1008 GMT: Bahraini activists have posted a video claiming to show security forces firing directly at protesters in Duraz on 1 March. One of those protesters, Fadhel Al Obaidi, died of his injuries last night:
0808 GMT: Three "senior US intelligence officials" have put out the message, through The Washington Post, that the Syrian regime is firmly in control and increasingly willing to use military force to crush the official.
The officials maintained that President Assad’s inner circle is “remaining steadfast", with Assad "very much in charge". One official said, “That leadership is going to fight very hard....The odds are against them [over the long run], but they are going to fight very hard.”
United Nations envoy Kofi Annan is reportedly meeting Presdient Bashar al-Assad today.
0630 GMT: An archive photo of Fadel Mirza, who died on Saturday after he ws shot by Bahraini security forces (see 0610 GMT), protesting in his village:
0610 GMT: So much for the line that protest was "crushed" by the Bahraini regime last March....
Almost a year after security forces, backed by troops from Saudi Arabia and Gulf nations, cleared out Pearl Roundabout, after months of tear gas and denunciation of opposition as foreign-controlled, many tens of thousands were on the roads in the "March 4 Democracy".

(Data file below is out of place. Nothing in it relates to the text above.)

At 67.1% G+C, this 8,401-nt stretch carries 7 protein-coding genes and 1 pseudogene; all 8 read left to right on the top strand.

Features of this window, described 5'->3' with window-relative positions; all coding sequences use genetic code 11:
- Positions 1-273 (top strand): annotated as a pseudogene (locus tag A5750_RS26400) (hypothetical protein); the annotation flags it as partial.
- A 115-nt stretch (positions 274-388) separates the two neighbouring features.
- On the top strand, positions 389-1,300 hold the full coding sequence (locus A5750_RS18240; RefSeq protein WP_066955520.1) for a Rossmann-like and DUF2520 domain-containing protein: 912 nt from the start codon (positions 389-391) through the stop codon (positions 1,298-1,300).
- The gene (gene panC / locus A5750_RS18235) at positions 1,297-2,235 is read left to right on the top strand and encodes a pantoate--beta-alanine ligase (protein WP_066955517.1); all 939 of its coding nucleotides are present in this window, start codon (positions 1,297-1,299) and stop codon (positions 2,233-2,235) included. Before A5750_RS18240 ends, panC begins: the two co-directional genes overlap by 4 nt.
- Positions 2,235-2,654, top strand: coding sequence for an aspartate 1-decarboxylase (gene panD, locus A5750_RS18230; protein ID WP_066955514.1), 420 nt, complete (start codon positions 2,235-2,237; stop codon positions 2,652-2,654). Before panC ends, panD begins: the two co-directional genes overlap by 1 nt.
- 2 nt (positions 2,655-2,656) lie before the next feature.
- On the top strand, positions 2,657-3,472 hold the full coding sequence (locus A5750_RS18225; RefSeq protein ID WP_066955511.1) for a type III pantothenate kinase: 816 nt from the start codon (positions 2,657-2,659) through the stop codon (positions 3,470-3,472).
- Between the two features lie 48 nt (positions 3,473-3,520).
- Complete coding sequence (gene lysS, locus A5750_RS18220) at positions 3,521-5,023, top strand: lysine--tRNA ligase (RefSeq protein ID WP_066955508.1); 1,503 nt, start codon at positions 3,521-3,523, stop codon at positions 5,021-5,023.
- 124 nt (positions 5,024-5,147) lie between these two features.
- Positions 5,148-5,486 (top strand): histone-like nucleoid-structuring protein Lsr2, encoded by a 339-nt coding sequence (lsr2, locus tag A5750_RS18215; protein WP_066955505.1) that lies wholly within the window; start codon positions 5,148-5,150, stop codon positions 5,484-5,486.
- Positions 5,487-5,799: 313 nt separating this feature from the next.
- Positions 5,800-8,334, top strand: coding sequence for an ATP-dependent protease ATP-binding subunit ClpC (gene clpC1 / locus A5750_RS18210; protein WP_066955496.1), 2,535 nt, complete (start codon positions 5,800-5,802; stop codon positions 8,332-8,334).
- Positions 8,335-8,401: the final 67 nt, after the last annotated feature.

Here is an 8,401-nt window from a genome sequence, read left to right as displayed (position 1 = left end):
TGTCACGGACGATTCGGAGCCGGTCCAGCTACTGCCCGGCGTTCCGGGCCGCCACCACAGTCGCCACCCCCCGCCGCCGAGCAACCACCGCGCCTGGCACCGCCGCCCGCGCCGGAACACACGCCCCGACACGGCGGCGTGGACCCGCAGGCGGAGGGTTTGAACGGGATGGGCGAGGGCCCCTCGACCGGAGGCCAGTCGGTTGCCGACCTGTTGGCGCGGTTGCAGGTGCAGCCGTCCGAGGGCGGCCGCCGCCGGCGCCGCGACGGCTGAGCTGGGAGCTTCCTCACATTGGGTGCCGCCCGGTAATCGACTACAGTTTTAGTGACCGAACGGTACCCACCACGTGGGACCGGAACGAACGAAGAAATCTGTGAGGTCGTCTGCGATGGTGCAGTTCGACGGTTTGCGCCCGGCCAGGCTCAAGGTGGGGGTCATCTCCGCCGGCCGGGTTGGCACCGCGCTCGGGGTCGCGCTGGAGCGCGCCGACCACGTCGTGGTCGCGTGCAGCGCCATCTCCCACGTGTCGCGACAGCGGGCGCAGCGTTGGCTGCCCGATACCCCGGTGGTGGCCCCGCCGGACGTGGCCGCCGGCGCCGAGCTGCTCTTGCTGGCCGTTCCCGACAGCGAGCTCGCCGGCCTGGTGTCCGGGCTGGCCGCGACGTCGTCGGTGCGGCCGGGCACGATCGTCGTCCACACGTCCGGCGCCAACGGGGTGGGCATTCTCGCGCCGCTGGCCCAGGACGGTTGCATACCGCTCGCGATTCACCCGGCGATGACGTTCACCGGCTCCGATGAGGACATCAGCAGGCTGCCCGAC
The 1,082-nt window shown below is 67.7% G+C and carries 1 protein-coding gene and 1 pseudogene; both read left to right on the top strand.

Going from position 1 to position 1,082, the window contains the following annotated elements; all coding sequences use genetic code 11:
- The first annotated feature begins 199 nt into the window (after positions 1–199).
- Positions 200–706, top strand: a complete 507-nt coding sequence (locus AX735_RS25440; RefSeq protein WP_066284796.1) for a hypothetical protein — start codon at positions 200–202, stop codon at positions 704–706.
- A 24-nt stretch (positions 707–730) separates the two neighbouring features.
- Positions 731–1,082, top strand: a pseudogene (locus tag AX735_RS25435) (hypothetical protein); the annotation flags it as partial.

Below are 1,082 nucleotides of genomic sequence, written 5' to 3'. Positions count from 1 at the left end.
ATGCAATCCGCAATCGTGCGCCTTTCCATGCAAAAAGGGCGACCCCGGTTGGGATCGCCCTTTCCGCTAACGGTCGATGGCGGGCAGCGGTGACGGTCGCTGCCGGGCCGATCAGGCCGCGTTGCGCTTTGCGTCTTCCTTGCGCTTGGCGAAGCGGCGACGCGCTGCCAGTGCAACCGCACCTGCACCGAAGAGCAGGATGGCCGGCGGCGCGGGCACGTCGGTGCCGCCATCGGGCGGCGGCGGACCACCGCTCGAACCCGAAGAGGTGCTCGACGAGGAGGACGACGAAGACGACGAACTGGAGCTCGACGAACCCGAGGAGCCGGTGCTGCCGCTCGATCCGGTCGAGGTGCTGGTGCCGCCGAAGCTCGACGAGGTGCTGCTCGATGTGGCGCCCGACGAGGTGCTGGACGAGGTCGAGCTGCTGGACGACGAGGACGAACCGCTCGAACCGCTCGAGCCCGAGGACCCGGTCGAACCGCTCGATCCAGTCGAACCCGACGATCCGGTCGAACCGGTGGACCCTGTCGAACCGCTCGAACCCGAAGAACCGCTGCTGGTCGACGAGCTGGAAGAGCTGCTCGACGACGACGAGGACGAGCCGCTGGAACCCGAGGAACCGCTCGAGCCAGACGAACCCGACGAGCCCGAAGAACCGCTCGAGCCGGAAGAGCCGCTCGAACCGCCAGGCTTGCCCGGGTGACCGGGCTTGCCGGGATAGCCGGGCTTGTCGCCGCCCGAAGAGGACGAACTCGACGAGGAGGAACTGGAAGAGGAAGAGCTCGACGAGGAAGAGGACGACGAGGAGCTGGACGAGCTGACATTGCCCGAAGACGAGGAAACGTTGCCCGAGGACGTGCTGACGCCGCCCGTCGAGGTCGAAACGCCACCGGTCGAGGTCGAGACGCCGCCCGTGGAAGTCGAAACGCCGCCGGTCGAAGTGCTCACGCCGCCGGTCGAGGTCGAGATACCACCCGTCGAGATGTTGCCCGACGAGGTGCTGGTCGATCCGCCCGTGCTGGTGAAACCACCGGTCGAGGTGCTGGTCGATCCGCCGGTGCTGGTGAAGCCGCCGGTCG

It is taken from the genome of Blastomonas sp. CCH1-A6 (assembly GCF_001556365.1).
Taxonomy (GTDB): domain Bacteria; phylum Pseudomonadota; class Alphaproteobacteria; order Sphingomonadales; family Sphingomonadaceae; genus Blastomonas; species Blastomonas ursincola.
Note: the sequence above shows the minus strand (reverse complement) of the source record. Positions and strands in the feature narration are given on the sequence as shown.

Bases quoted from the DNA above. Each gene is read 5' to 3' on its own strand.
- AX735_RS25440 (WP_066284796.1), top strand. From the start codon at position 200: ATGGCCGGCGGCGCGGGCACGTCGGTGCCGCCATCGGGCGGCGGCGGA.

Activists such as Maryam Alkhawaja proclaimed that 400,000, out of a country of 1.2 million, were calling for "an elected government, a parliament with power, an end to sectarian discrimination, a clear redistribution of wealth and power and all demands guaranteed by the international convention on human rights," in the words of Nabeel Rajab, the head of the Bahrain Centre for Human Rights. The number was probably much lower, but even regime supporters --- defensively countering the claims --- were defensively pointing to media estimates of "only" 100,000 in the rally.
We now watch for the regime response to the demonstration that the opposition, far from crushed, is persisting in the campaign for political, legal, and social reform.
Meanwhile, in a reminder of the continuing toll from violence, another man has died. Fadel Al Obaidi passed away a week after he was hit by a tear gas canister while protesting in Duraz.